In many cases, the thought process and main drive behind smart city initiatives is the idea of making tasks easier and user-friendly. This is not that far off from ideas behind developing any new technologies.
Bill Gates coined the term “friction-free” to describe user-friendly technology, while programming guru Peter Merholz said that “designers should actively seek to hide the complexities of technology from its users”.
In short, technology is prescribed to the users, and the way to use them is dictated by the creators. Users do not have to think about how things work, and more importantly, about what if things are done differently. And this is where the problem lies.
In order to make things user-friendly and friction-free, the prescriptive smart city does not leave anything to chance. Everything works in a closed system where all outcomes are already predetermined. There is no room for modification, and most importantly, there is no room for user autonomy.
Take the city of Songdo in South Korea, for example. Located in the south-west of Seoul, Songdo was built from scratch as a smart city and promoted as the answer to the ills of modern-day living. The entire city is technologically regulated, from waste management to the environment.
Air quality, electricity usage and people’s movement can all be monitored from the city’s control centre. Computers are built into the streets and condos to control traffic flow and let neighbours hold video chats with each other.
Similarly, in Masdar, near Abu Dhabi, a technologically advanced smart city is being built with similar features.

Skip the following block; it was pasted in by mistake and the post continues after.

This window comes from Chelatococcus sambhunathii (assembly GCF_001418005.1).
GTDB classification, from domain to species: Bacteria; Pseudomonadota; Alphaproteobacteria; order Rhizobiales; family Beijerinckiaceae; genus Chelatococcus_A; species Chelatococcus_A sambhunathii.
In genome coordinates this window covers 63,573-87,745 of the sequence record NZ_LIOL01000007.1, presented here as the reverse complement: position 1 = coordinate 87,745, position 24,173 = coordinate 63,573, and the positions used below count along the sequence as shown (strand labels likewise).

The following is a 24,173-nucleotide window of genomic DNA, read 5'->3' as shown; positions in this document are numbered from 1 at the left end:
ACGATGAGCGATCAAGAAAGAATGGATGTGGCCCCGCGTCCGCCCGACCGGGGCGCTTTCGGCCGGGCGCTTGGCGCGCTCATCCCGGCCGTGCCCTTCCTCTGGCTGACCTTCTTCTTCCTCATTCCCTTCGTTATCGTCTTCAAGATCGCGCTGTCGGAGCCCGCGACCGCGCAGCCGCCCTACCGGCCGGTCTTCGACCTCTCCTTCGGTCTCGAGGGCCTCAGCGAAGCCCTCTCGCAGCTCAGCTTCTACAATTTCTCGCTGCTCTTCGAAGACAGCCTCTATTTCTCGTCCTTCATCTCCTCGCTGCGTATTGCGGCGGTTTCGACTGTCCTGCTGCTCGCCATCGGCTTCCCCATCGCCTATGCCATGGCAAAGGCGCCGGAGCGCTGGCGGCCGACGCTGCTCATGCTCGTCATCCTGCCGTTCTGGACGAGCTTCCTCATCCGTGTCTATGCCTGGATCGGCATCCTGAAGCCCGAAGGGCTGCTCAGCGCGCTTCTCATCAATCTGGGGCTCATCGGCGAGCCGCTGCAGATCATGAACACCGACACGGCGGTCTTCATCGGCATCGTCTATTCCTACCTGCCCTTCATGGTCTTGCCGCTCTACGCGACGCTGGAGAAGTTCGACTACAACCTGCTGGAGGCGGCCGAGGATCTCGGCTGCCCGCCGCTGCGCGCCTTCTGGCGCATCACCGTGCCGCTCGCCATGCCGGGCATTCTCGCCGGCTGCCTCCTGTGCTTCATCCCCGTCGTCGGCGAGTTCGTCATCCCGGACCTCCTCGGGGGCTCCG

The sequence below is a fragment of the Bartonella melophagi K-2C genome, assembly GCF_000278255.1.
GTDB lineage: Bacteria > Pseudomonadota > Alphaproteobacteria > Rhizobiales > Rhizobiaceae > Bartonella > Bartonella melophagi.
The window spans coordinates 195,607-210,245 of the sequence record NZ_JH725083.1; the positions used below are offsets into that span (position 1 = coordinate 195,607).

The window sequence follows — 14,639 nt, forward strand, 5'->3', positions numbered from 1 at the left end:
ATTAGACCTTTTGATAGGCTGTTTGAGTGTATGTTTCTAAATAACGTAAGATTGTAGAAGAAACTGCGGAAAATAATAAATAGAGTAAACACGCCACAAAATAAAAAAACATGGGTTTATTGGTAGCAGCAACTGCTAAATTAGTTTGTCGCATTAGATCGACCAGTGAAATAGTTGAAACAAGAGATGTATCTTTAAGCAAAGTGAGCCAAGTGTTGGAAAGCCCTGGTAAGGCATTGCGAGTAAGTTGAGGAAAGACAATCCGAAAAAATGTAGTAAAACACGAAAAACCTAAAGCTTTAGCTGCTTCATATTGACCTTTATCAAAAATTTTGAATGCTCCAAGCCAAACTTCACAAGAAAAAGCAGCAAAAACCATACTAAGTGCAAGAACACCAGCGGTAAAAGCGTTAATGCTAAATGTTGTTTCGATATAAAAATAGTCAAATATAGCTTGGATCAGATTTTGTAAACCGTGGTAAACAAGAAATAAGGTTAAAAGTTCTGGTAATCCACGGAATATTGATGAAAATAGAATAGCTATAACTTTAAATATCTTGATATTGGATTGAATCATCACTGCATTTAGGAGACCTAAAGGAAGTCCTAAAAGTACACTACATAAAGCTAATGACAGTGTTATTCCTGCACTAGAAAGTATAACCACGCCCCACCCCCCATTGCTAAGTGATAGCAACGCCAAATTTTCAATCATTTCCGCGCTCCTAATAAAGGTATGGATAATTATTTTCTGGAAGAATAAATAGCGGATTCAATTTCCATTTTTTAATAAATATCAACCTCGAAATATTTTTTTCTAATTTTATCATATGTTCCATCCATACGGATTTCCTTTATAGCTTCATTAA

However, as much as how these cities are being promoted as being smart, they actually have a stupefying effect.
Smart cities like Songdo and Masdar fear change. They are very user-friendly but, beyond this, as Sennett stated, the planning is not open enough and everything is a too-tight fit between form and function.
In the prescriptive smart city, technology digitally organises the city as a total system. As a result, city dwellers have no other way of navigating the city other than to play by the predetermined rules. And although these rules are meant to make the city user-friendly, they do not allow for inhabitants to pursue other possibilities. As such, not only will such a city create disengaged urbanites, it is also more authoritarian in nature, and will not produce resilient and smart urban citizens.
In the field of cognitive psychology, there is a phenomenon known as the “generation effect”, where information is better remembered when it is incomplete, contradictory or difficult.
The phenomena shows that people will be able to remember things better if they have to fill in the blanks of partially missed information, rather than just reading information that is complete, clear and easy to access.